What Exactly Goes Into Starbucks' Lemonade Concentrate?

Starbucks origin story is based on selling roasted coffee. Now, almost three-quarters of the drinks Starbucks serves across the US are on ice. There are many reasons Starbucks customers might be leaning this way, but iced drink sales don't dip in colder months. For this reason, maybe it's just the quality of the iced teas, refreshers, and lemonade.

The lemonade at Starbucks is especially popular. Its iterations are almost limitless and rank very high on the ultimate ranking of Starbucks iced drinks. If lemonade is your thing, Oh, How Civilized offers a long list of menu options, and tactics to get more of it into your Starbucks order. These options include having it steamed and added to hot teas. The outlet also recommends adding a splash of lemonade to cold brew to mimic an espresso Romano, or, if you're feeling especially adventurous, you might also try some secret menu options.

For those of you who want to mimic these drinks at home, you can't simply buy a bottle of Starbucks lemonade. Minute Maid and Simply Lemonade are considered good options, but making a batch of lemonade is about as easy as it gets. You only need lemon juice, sugar, and water.

Lemon oil is the key to Starbucks' lemonade concentrate

A simple lemonade recipe is something everyone should do once in a while to remember just how amazing great lemonade can be. It seems like the key to Starbucks' lemonade is that it doesn't deviate too far from that tried and true recipe. Starbucks' lemonade ingredients are just filtered water, lemon juice, sugar, lemon oil, and ice. In fact, the biggest upgrade from homemade lemonade is that of Starbucks lemonade's fourth ingredient, lemon oil.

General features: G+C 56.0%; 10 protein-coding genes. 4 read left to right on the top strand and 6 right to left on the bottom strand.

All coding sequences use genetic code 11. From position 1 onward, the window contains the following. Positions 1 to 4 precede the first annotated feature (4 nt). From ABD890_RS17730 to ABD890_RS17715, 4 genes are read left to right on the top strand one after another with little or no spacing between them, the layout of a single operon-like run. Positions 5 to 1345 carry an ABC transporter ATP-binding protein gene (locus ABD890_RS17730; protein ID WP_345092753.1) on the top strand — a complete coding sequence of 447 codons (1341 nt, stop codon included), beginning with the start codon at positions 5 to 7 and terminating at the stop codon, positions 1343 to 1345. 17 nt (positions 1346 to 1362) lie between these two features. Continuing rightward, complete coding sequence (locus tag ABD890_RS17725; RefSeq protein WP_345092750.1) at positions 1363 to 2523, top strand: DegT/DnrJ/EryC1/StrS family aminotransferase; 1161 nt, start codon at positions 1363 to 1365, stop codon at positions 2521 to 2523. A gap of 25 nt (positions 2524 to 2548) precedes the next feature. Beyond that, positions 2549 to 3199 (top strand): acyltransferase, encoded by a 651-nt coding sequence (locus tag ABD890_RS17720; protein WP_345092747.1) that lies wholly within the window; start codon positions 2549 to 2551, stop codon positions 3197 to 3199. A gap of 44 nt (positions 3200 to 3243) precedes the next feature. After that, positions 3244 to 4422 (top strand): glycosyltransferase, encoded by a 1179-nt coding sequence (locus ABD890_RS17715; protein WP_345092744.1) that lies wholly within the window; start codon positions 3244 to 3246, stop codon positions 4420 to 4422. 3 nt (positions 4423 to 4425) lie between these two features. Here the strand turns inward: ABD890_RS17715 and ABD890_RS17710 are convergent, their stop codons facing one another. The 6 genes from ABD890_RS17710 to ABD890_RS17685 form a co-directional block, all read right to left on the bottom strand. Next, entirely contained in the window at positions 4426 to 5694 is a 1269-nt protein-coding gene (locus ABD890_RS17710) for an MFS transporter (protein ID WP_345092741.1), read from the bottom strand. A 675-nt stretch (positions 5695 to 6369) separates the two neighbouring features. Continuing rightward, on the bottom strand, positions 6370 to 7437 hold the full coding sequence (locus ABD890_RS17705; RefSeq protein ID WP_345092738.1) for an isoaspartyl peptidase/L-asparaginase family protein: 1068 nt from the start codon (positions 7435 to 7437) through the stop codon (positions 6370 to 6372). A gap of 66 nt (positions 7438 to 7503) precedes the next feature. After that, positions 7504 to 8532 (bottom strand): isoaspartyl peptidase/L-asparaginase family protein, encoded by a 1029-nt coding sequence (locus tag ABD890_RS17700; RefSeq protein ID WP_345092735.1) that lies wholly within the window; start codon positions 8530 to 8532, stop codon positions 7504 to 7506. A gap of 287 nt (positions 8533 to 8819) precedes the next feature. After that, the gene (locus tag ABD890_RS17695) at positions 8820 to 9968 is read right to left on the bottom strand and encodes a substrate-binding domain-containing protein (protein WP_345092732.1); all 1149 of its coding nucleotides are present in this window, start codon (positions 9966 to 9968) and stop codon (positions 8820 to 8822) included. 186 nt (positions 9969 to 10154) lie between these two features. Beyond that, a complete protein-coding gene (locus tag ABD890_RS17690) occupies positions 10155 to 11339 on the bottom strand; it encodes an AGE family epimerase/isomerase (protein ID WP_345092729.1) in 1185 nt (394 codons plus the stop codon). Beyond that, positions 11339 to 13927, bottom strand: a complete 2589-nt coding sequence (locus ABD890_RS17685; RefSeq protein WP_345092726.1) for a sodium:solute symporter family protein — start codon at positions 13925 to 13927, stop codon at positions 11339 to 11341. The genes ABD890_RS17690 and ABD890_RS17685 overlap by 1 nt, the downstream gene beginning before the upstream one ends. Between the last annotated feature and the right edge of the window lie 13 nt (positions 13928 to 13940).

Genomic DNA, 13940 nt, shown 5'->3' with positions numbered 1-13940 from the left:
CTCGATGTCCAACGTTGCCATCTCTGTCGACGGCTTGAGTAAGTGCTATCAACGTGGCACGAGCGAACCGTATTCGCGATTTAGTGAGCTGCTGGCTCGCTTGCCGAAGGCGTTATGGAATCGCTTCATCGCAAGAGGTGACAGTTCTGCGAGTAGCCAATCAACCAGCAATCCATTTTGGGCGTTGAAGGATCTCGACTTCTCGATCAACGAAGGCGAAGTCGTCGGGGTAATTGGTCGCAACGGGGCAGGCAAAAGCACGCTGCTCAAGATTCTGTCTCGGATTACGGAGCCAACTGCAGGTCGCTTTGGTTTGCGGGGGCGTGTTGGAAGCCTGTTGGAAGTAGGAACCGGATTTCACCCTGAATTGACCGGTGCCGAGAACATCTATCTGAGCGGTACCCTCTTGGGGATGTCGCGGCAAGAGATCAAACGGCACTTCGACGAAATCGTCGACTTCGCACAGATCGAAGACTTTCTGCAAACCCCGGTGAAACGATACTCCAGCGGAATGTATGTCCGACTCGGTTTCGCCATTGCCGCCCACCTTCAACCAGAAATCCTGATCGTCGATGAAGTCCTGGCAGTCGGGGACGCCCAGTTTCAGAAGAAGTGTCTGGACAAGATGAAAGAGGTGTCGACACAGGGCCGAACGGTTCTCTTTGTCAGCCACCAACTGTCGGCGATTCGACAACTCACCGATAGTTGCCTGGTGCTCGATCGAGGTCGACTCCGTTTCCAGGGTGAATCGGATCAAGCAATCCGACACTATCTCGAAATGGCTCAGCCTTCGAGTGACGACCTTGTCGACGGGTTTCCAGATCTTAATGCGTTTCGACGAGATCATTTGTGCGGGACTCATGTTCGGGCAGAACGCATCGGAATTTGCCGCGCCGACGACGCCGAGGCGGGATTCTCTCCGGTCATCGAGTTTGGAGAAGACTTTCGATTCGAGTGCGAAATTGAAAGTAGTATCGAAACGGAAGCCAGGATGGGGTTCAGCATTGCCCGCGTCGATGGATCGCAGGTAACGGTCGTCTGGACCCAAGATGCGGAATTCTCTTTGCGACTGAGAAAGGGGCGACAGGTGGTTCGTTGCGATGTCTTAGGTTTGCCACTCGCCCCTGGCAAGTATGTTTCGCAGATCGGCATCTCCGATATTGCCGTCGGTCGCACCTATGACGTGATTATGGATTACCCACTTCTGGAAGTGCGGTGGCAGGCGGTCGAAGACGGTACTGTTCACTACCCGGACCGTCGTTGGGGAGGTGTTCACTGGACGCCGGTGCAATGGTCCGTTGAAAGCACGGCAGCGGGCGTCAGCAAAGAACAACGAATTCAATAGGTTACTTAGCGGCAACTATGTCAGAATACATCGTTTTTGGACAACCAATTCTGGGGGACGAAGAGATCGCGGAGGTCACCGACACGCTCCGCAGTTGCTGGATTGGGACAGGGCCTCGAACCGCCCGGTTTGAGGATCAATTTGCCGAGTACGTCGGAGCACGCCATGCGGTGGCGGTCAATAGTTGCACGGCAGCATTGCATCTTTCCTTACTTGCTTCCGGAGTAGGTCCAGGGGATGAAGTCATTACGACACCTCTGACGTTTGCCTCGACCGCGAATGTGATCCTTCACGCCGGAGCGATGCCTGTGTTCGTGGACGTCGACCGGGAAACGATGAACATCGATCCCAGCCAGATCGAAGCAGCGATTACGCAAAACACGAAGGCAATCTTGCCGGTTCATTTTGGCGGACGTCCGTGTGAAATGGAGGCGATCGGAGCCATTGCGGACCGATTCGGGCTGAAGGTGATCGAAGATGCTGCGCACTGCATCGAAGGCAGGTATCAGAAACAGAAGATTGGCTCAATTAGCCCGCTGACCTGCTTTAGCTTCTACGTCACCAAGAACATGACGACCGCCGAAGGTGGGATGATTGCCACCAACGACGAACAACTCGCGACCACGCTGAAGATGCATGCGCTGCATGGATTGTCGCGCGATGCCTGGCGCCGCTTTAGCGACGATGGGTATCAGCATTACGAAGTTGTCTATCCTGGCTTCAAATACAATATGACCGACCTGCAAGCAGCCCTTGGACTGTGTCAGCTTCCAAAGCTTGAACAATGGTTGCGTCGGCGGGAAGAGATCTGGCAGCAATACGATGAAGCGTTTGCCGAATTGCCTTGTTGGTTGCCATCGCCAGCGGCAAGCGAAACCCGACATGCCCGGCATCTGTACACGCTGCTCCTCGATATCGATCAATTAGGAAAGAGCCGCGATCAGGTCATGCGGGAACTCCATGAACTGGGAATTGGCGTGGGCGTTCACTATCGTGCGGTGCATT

Even if that sounds new to you, if you've ever added lemon zest to a recipe, you're familiar with the huge impact a dose of lemon oil can bring to your food. Lemon zest is the outermost, yellow, skin of the fruit, and it's where the essential oils reside that give lemon its distinct aroma, and the depth of flavor that juice, alone, just doesn't have. Lemon oil is totally natural and is used as a health remedy, to provide scent to cleaning supplies, and as an ingredient in food. It's steamed, or pressed, from lemon skin.

You can buy bottles of lemon oil that have been steamed, or pressed from lemon zest. These are most often used in baking but shouldn't be confused with lemon extract. Extracts use alcohol to pull the oils from something like lemon zest. Lemon oil hasn't been diluted with alcohol, so it's even more potent than lemon extract.

Make your own version of Starbucks' lemonade concentrate

So, the key to making your own Starbucks' style lemonade is to buy a bottle of lemon oil? That's certainly an option, but there's another way to introduce fresh lemon oil to your own lemonade concentrate. America's Test Kitchen gives homemade lemonade the cocktail treatment by crushing (or, muddling) lemon zest with sugar. That smashing releases the zest's oils into the resulting mixture. After steeping with hot water, and straining, this can be kept in the fridge for fresh lemonade at any time. Equal proportions of the lemonade and water over ice are recommended, but adjust that ratio to suit your own tastes.

This super fresh lemonade is the perfect starting point for becoming your own, at-home Starbucks barista. Spoon University has a barista on hand to spell out a green tea lemonade. Or, use the Oh, How Civilized listing of their favorite 17 lemonade-based offerings, like the Iced Passion Tango Tea Lemonade. At this point, feel free to get yourself any of the secret color codes of Starbucks aprons. Why not declare yourself a "barista champion" and grab a purple apron?